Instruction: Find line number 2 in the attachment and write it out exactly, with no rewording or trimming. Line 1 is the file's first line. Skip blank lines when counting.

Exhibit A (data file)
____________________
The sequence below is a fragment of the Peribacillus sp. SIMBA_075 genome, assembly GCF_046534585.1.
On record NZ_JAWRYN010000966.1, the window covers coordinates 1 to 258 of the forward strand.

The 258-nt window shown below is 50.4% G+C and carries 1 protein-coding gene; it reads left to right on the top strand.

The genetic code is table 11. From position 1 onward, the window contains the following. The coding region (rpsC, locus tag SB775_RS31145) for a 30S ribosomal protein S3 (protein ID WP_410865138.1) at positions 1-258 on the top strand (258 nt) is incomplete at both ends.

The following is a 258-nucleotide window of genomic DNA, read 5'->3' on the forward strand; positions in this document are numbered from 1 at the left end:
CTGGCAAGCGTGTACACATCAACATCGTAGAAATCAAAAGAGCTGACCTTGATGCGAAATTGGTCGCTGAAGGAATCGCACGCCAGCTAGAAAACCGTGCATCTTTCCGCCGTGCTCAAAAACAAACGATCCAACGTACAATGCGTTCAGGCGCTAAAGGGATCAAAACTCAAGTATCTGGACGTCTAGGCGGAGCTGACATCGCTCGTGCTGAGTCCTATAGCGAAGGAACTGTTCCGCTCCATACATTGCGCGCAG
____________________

On record NZ_JAWRYN010000966.1, the window covers coordinates 1 to 258 of the forward strand.